- The Washington Times - Sunday, March 13, 2005

Dear Sgt. Shaft:

I just read an article of yours on “Older DIC widows free to remarry.” The statement that caught my interest was that widows who had passed the 57th-birthday mark and had remarried before the new law were taken care of through a provision that gave them the opportunity to apply for reinstatement by December 2004.

I never knew about the law until I read your article. I appreciate your urging Congress to extend the time limit for those who might have been eligible but were not aware of this provision of the law. What steps can I take to encourage this deadline to be extended?

My husband was a Vietnam veteran helicopter pilot and was killed on active duty in a helicopter crash Feb. 18, 1975. Only being 30 years old at the time, I chose to remarry and lost my benefits.

I would appreciate any information you can give me.

Sue O., military widow

Charleston, Tenn.

Dear Sue:

The Department of Veterans Affairs attempted to reach out to you and other surviving spouses. Unfortunately, because the window of opportunity to receive Dependency and Indemnity Compensation (DIC) was restricted by time constraints, you and many others are no longer eligible for this benefit. I urge Congress to revisit this provision of the legislation and to extend the deadline to apply for reinstatement.

Dear Sgt. Shaft:

Your answer to Mrs. A. of California was great as far as it went. However, Mrs. A. may get a rude surprise if she follows through with her remarriage plans. It’s true she will retain her DIC benefit, but she also asked about her Navy ID card, access to military bases, medical care, commissary, exchange, etc.

The Navy will cease being a part of her life as all those benefits and privileges will be lost if she remarries. The lesser benefits may be reinstated later if the remarriage ends due to death or divorce, but military medical benefits will be gone forever.

Mrs. A. may qualify for VA health care benefits through CHAMPVA, but they are far less generous than Tricare For Life.

I speak to many widows who learn too late that remarriage has drastically and unalterably affected their military benefits. Please make sure that Mrs. A. is fully informed before she decides about her second chance at happiness.

Thanks for all you do for service members and their loved ones.


Retired U.S. Coast Guard Capt. Bud Schneeweis

Director, Benefits Information Department,

Military Officers Association of America

Dear Bud:

You are absolutely correct.

When a remarriage ends by death or divorce, the unremarried widow may apply for a military ID card that permits exchange, commissary and Morale, Welfare and Recreation, but no military medical benefit. She may be eligible to apply for benefits under the Civilian Health and Medical Program of the Department of Veterans Affairs (CHAMPVA).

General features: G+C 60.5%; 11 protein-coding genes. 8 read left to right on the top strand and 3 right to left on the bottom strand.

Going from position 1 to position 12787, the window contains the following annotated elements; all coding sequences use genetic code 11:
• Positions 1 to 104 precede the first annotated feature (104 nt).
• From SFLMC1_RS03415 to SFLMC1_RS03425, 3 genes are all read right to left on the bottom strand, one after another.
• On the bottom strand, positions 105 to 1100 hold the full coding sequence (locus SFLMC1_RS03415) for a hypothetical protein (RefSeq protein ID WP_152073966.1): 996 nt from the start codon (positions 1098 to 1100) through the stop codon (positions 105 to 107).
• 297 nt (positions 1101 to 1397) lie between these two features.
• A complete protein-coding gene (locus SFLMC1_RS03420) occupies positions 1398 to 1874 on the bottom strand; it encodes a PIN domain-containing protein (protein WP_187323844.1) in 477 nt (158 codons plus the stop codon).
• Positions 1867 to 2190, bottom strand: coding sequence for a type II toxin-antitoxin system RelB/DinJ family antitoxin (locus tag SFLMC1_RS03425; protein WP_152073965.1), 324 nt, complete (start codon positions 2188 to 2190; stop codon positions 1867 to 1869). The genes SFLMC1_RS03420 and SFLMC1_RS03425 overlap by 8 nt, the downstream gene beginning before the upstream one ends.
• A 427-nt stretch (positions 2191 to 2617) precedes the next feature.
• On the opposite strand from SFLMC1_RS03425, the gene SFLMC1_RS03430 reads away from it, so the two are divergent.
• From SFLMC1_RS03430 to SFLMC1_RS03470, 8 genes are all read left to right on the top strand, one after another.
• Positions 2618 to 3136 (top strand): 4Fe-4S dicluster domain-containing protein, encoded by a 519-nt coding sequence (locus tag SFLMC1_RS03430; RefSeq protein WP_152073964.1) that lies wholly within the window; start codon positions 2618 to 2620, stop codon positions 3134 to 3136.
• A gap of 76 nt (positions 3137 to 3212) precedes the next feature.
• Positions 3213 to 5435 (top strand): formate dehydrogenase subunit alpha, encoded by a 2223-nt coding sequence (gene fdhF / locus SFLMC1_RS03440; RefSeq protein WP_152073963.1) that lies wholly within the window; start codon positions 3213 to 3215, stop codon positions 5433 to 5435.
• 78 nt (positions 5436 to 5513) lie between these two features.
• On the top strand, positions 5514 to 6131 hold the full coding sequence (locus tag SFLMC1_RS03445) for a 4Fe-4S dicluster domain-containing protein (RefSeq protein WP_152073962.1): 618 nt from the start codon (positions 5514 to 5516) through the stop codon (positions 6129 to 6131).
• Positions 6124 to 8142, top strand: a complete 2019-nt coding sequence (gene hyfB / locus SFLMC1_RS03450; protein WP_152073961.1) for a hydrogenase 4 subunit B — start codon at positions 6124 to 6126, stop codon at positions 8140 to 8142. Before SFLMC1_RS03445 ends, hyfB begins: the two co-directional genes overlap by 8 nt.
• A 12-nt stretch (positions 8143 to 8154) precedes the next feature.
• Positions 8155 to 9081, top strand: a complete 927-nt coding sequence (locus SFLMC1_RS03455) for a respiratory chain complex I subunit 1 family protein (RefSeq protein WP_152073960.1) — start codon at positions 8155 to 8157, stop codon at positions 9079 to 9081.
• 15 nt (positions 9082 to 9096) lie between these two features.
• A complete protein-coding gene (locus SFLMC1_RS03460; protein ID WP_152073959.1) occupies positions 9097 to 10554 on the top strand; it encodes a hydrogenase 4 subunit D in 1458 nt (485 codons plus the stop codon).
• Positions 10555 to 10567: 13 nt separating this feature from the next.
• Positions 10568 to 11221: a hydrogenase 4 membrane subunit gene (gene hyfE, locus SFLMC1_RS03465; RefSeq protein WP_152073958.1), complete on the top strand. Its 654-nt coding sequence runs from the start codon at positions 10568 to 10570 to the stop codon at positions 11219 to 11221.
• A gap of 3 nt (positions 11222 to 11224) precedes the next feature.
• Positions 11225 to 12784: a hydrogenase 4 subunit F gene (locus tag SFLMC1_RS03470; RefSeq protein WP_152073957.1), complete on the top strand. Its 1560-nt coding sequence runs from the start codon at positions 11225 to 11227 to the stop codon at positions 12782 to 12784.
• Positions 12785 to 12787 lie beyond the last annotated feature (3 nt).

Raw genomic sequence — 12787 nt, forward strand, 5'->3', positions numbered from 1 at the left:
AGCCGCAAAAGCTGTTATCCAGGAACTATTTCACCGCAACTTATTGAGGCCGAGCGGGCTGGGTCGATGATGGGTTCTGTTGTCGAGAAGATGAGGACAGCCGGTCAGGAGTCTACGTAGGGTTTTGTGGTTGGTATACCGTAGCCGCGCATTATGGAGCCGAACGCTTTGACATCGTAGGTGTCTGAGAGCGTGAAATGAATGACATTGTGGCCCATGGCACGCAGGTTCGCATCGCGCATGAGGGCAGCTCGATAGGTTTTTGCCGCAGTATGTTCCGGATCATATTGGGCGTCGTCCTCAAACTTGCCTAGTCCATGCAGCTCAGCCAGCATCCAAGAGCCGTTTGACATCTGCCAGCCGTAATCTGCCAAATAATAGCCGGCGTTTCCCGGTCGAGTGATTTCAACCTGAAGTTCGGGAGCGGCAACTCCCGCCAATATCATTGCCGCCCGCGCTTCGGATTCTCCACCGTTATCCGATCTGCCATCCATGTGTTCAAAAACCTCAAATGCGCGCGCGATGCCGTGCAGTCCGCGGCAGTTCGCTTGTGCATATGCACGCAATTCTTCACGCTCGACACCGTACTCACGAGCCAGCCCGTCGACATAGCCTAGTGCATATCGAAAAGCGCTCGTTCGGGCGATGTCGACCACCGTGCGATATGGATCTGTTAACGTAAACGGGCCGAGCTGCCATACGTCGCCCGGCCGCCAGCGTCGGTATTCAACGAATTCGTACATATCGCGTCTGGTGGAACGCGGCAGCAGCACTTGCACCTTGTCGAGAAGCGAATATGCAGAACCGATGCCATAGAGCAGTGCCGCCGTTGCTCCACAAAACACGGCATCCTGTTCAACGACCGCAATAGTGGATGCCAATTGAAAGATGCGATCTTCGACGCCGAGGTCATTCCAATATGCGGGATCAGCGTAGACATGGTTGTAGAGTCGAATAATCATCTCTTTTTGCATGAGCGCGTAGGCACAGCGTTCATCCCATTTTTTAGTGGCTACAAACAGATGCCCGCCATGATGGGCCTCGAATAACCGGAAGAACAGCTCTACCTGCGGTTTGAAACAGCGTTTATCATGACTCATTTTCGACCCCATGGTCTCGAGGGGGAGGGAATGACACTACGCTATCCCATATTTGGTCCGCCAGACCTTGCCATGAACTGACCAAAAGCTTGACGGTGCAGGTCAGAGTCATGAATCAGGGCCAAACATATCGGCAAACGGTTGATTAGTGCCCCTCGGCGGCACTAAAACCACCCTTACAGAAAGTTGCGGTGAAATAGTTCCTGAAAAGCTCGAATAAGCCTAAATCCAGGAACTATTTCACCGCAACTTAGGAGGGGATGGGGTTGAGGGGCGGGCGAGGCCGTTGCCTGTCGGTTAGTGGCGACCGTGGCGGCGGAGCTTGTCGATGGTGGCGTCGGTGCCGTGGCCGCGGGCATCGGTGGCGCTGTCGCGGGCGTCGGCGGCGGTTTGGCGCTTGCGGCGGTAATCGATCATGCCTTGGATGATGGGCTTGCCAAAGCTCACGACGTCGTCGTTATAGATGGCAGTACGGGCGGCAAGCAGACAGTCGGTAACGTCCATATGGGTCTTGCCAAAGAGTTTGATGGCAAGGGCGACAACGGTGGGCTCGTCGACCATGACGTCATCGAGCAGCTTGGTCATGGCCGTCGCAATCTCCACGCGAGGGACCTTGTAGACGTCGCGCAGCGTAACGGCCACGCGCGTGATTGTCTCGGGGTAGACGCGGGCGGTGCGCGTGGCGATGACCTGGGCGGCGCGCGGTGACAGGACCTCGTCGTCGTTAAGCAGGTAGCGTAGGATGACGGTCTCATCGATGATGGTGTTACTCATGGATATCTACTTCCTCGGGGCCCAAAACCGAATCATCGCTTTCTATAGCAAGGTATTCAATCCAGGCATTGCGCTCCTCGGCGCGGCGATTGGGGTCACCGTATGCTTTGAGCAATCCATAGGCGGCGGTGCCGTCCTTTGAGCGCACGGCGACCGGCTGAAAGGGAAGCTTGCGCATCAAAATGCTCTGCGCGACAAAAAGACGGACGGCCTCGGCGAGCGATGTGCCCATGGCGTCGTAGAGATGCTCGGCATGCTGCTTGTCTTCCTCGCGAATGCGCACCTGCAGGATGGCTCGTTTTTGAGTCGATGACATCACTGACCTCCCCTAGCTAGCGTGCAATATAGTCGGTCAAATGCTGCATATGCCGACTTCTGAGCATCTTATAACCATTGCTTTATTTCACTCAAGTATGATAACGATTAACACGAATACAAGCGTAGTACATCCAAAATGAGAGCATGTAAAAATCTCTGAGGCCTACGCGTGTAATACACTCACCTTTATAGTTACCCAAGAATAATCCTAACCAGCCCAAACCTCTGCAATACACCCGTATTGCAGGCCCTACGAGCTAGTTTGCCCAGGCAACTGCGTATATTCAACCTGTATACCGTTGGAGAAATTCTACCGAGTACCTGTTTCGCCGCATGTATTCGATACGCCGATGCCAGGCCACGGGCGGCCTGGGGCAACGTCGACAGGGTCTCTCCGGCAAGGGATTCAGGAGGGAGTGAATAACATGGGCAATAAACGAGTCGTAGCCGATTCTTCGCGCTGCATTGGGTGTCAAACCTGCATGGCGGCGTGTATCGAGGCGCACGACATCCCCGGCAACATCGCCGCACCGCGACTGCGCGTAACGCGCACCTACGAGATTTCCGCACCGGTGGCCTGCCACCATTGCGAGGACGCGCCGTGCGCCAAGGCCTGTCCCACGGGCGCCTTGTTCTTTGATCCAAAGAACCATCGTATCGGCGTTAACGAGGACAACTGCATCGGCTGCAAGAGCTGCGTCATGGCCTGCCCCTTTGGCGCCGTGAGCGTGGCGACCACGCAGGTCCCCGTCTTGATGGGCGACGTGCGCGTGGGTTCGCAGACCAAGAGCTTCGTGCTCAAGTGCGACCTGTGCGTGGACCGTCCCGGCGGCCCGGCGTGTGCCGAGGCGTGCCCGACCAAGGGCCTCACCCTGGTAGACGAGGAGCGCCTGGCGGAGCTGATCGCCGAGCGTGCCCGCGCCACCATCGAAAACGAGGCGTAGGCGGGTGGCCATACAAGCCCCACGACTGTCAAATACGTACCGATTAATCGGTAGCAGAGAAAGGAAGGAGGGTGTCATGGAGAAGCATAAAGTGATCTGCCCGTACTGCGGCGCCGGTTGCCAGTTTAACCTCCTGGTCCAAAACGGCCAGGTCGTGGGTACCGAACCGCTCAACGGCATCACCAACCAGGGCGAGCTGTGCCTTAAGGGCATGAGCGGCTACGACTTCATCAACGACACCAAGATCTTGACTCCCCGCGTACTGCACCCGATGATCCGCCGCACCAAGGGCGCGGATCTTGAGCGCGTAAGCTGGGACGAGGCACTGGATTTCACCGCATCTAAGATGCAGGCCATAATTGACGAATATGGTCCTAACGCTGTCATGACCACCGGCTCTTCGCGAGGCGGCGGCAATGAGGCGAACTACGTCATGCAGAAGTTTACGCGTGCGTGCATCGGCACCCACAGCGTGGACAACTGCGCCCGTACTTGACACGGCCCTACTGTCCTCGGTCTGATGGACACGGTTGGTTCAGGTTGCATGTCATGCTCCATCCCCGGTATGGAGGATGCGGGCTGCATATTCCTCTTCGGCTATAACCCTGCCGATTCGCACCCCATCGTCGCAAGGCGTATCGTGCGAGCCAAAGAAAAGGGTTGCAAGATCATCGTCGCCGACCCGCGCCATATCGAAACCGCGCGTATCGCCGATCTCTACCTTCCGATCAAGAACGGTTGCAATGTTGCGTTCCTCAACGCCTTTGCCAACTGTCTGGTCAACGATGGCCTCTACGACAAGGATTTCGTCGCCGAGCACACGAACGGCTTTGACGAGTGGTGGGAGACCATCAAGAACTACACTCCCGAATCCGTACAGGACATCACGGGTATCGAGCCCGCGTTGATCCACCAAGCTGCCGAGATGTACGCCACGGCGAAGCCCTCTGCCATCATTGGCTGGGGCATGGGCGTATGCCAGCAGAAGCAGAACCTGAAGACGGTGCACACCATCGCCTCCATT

Shaft notes

The Sarge is looking forward to attending a book event at the National Press Club March 30 at 6:30 p.m. featuring Katherine M. Skiba, author of “Sister in the Band of Brothers.” The event will include a question-and-answer session and a book signing. This riveting memoir provides a vivid you-are-there account of her experiences with the Army’s legendary 101st Airborne, the division celebrated for its heroism in World War II as the “Band of Brothers.”

When U.S.-led forces invaded Iraq in March 2003, our soldiers weren’t the only ones who put their lives on the line: so did 600 “embedded” journalists, including Mrs. Skiba.

Mrs. Skiba, a writer and photographer, was the sole female civilian among the 2,300 soldiers of the 159th Aviation Brigade, whose pilots flew Black Hawk and Chinook helicopters into the thick of battle.

Taking readers across the wind-blown deserts of Iraq and into cramped 70-man tents, where personal space barely exists and tempers can flare, she deftly and sympathetically portrays her brothers and sisters in arms — rigid commanders, gung-ho warriors and daring aviators, as well as intelligence officers, mechanics, medics and cooks, among many others. She details her dealings with the soldiers, her clashes with a battalion commander, and her friendship with a lieutenant colonel who helped keep her sane.

Meantime, she tells of the journalist husband she left behind and the encouragement he gave her when the going got rough.

The risks were very real for her and anyone else who covered or fought in the war, even in its early days, long before triumph trailed off into something less than permanent victory. Her story testifies to the courage it took to endure such risks, while acknowledging the inevitable costs of war.

Mrs. Skiba is a Washington, D.C., correspondent for the Milwaukee Journal Sentinel, for which she has reported since 1982. The winner of 24 journalism awards, she has covered world events from the violence-charged Gaza Strip to the crumbling Soviet Union to the uneasy streets of postwar Kosovo.

Send letters to Sgt. Shaft, c/o John Fales, PO Box 65900, Washington, D.C., 20035-5900; fax 301/622-3330; call 202/257-5446; or e-mail sgtshaft@bavf.org.

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